Good morning, and here’s what’s “out there” about the Seahawks for today, January 3.
As you can see by the tweet displayed above, NFC Director of Football Communications Randall Liu announced that quarterback Russell Wilson has been named the NFL’s Offensive Rookie of the Month for December, joining Walter Jones as the only Seahawks offensive players to ever win the award. Our Insider Clare Farnsworth details the honor here.
Danny O’Neil of the Seattle Times takes a look at the similarities between the Seahawks and Washington Redskins offenses, “Both teams start a rookie quarterback who is a threat to run, each has a running back who gained more than 1,500 yards during the regular season, and both carry a similar ground-bound focus heading into Sunday’s game at 1:30 p.m. ‘That’s how they win ballgames,’ Seattle linebacker K.J. Wright said. ‘They run the ball, they run the ball and then they set it up with the play-action. Their scheme is real good, and they’ve got the right players to run that offense.’ Sounds very similar to Seattle’s offensive approach.”
Jerry Brewer of the Seattle Times goes into coach Pete Carroll’s past and details how Carroll’s decision to join the San Francisco 49ers coaching staff over Mike Shanahan and the Denver Broncos reshaped his career, “For Carroll, the cost of missing out on that dominant Broncos run wasn’t much. Instead, he spent two seasons in San Francisco learning how the 49ers became one of the NFL’s great franchises. And though he was later fired in New England during his second stint as a head coach, the lessons Carroll learned during his time with the Niners eventually contributed to his transformation at USC and with the Seahawks. Carroll was asked if he ever wonders how things might’ve been different if he had gone with Shanahan. ‘How would I have changed? I don’t know,’ said Carroll. ‘They won a lot of games there. But we did well in San Francisco, too, and I needed to go to San Francisco because I needed to learn where they were with their system. Coach (Bill) Walsh came back my second year there as a consultant, and I had the access to George and to Bill, and that’s been extraordinarily meaningful to all of the things that we do today.’ ”
Joshua Mayers of the Seattle Times highlights the return of cornerback Brandon Browner, “The 2011 Pro Bowl cornerback started the first 12 games before the suspension, and his hard-hitting nature helps set the tone for a smashmouth defensive backfield. His six passes defended still rank second on the team, and his three interceptions are tied for second. ‘Getting Brandon Browner back is a big deal to us,’ Carroll said. ‘He’s been a big part of what we’ve done here and he’s been a significant factor in the style that we play. So he comes back, and we’ll see how he does. It’s been a month, so we’ll see how (rusty) he is.’ ”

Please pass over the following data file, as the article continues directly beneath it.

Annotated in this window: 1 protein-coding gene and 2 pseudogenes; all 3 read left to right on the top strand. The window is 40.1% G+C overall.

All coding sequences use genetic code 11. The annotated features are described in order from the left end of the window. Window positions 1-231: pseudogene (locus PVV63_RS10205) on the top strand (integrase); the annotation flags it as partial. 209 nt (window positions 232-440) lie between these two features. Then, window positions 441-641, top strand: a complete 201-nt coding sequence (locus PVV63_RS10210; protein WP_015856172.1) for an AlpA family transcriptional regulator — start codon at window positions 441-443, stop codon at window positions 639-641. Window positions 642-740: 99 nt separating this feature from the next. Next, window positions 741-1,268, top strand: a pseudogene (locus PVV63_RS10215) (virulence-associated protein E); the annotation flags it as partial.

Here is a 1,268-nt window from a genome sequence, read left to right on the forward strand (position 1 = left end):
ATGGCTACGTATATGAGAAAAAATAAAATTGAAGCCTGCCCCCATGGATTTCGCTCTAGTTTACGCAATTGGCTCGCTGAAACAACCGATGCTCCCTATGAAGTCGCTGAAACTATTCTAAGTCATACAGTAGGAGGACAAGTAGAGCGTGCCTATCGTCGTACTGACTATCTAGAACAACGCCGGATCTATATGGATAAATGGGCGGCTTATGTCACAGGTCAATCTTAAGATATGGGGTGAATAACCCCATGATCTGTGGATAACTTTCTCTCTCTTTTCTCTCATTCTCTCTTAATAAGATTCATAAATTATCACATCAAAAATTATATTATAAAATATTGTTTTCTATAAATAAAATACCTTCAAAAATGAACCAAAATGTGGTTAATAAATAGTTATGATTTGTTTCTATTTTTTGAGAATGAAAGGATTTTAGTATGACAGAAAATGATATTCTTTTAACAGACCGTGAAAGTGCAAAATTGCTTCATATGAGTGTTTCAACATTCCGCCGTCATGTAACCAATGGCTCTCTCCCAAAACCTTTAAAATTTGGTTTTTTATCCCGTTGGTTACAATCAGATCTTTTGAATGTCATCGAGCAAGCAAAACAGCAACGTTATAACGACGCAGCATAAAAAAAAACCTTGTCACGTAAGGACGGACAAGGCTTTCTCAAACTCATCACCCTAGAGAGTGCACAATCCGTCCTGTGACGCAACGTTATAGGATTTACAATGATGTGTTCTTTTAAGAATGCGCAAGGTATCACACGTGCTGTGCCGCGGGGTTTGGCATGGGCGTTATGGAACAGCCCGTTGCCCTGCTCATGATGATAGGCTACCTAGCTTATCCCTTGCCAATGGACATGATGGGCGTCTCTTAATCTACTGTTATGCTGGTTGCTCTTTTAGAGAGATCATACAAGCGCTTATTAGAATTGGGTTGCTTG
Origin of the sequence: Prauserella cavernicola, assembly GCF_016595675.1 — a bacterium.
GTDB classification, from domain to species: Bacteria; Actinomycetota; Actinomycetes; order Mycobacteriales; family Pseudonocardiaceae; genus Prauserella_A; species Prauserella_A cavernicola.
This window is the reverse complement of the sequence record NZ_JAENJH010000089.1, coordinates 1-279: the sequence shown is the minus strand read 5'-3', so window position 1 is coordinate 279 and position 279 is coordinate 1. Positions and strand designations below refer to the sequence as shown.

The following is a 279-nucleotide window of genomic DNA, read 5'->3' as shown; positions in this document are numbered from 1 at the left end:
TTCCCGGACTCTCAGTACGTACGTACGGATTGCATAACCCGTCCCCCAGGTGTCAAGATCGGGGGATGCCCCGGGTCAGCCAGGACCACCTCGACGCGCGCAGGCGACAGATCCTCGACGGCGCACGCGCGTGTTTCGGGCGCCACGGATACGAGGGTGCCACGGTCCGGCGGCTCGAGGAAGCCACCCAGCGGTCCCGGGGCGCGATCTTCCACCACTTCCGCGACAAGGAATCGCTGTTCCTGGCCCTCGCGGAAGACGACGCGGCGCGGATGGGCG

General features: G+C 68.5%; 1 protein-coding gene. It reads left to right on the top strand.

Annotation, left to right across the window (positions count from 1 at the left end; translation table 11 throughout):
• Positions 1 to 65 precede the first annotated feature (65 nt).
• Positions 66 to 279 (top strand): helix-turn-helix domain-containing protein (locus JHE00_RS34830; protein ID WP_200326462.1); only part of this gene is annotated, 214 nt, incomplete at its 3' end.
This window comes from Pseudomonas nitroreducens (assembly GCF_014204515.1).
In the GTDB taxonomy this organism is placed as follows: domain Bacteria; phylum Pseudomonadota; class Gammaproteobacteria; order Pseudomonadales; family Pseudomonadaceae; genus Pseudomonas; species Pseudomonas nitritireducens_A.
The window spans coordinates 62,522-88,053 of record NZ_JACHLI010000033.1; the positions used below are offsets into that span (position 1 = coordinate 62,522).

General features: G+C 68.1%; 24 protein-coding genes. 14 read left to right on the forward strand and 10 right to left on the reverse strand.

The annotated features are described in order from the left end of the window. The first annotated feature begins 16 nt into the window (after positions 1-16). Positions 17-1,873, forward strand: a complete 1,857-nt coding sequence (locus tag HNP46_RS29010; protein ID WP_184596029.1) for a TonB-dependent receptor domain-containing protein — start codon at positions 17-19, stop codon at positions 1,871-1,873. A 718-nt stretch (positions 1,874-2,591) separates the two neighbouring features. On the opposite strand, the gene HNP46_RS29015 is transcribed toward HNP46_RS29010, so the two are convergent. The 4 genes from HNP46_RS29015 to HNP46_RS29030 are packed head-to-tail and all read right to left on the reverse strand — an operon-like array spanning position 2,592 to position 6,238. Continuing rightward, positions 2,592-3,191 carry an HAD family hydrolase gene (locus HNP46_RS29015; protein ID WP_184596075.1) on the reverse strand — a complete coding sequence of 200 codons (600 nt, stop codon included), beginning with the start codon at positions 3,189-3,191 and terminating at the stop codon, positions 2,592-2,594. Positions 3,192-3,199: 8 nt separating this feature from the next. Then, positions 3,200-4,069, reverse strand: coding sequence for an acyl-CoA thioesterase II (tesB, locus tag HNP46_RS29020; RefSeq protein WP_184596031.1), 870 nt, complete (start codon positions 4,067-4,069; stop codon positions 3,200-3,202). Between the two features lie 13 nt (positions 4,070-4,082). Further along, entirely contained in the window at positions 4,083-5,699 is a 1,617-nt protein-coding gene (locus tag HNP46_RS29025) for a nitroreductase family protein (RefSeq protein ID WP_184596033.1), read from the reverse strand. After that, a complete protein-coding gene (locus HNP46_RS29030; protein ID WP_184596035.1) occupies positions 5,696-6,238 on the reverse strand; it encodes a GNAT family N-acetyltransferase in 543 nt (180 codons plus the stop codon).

Larry Stone of the Seattle Times outlines the similarities between Redskins quarterback Robert Griffin III and Wilson, and how they won over their respective clubs, “Like Wilson, whose leadership hasn’t been codified with an official captain’s designation, Griffin earned the trust of his team’s veterans gradually. And he did so via the same way: through his work ethic, humility, poise and, most important, his production in games. Griffin’s 102.4 quarterback rating is third in the NFL behind Aaron Rodgers and Peyton Manning — and just ahead of Wilson’s 100.0. ‘You come in as a quarterback and you gain respect after you prove to the veterans how you work, how you prepare yourself, how you play,’ Shanahan said. ‘That credibility comes through experience and playing well. I think as people got to know Robert, as time went on, they could see he was a natural leader, he worked extremely hard at his craft, he took it very seriously, and he had the intangibles you look for. A lot like Wilson. It doesn’t take you long to figure out they’re easy guys to like.’ ”
John Boyle of the Everett Herald says the offenses of Seattle and Washington and strikingly similar, “When asked about Washington’s offense, safety Earl Thomas said, ‘It reminds me of what we have here. Marshawn and Russ, I think they’re the two best players on offense, and they’re the two best players on their offense. The ball’s in both of their hands, they play-action off of it, it just creates a lot of game-planning you have to do on defense.’ ”